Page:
Rethinking security: China and the age of strategic rivalry

Relations with China International relations International security Communism
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This report is based on the views expressed during, and short papers contributed by speakers at, a workshop organised by the Canadian Security Intelligence Service as part of its academic outreach program. Offered as a means to support ongoing discussion, the report does not constitute an analytical document, nor does it represent any formal position of the organisations involved. The workshop was conducted under the Chatham House rule; therefore no attributions are made and the identity of speakers and participants is not disclosed.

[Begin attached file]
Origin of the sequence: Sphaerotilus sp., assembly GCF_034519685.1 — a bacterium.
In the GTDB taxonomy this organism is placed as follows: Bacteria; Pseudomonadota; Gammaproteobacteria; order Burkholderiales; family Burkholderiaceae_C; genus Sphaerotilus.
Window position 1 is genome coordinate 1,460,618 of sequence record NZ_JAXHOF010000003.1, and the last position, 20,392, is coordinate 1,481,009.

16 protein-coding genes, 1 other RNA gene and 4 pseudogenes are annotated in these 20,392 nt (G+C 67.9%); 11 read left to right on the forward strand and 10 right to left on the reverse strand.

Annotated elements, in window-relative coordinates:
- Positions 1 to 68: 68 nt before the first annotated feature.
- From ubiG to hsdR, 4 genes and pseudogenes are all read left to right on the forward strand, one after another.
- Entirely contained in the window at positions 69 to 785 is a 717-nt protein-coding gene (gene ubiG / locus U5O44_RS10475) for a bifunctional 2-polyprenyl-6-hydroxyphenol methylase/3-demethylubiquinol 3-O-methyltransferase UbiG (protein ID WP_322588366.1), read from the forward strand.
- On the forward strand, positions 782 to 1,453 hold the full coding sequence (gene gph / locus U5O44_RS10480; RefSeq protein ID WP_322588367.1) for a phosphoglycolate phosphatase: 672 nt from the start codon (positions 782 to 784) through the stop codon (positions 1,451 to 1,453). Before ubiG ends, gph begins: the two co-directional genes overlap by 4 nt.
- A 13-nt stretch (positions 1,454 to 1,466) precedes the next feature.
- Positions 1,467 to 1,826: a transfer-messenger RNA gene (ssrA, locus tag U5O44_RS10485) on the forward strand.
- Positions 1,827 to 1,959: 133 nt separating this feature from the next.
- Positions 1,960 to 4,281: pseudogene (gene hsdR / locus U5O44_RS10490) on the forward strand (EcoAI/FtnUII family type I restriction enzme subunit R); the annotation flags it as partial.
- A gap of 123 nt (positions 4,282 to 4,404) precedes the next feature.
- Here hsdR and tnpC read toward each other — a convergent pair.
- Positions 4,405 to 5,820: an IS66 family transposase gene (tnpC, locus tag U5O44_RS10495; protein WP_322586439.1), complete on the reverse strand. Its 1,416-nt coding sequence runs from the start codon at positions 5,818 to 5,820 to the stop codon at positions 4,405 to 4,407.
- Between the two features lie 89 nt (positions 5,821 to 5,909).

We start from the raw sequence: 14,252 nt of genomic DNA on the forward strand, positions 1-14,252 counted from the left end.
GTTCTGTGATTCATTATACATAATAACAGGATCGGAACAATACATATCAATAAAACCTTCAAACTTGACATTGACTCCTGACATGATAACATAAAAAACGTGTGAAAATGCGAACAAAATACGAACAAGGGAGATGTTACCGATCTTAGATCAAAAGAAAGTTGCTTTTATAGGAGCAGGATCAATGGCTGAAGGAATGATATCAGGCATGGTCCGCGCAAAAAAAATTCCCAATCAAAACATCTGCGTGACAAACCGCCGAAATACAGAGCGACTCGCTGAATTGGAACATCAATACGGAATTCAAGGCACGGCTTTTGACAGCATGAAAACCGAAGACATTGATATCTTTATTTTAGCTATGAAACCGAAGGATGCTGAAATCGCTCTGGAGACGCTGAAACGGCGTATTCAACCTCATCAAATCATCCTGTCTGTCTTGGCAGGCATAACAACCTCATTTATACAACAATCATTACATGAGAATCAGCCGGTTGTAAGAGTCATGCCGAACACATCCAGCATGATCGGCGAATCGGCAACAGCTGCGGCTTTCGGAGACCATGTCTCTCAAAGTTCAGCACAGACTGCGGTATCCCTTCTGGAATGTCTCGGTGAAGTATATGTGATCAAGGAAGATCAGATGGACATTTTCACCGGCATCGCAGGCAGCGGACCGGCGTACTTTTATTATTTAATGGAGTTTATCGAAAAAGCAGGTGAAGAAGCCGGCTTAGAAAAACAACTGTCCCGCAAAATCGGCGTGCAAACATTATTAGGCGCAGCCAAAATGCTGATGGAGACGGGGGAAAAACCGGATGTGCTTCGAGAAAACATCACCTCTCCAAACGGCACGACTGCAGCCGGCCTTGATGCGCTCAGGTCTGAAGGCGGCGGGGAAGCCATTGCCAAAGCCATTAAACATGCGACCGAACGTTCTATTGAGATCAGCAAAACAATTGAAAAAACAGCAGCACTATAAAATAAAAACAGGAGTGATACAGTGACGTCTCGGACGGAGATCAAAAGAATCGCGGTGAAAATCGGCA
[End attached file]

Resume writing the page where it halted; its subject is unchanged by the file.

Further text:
President Xi Jinping is driving a multi-dimensional strategy to lift China to global dominance. This strategy integrates aggressive diplomacy, asymmetrical economic agreements, technological innovation, as well as escalating military expenditures. Much of the architecture for Chinese ascendency is already in place; other elements are emerging. China’s rise reinforces the domestic rule of the Chinese Communist Party (CCP), and in the country’s leaders’ eyes restores China to its historic status as the Middle Kingdom.

Under former leader Deng Xiaoping, China developed an authoritarian capitalist economic model which generated a sustained level of high GDP growth. The economy was dynamic, but also marred by flawed credit institutions, suboptimal state-owned enterprises, and a high vulnerability to corruption. These internal weaknesses are the subject of continuing reform efforts. The anti-corruption campaign has been a special focus for Xi Jinping and an element of his increased personal control of the CCP.

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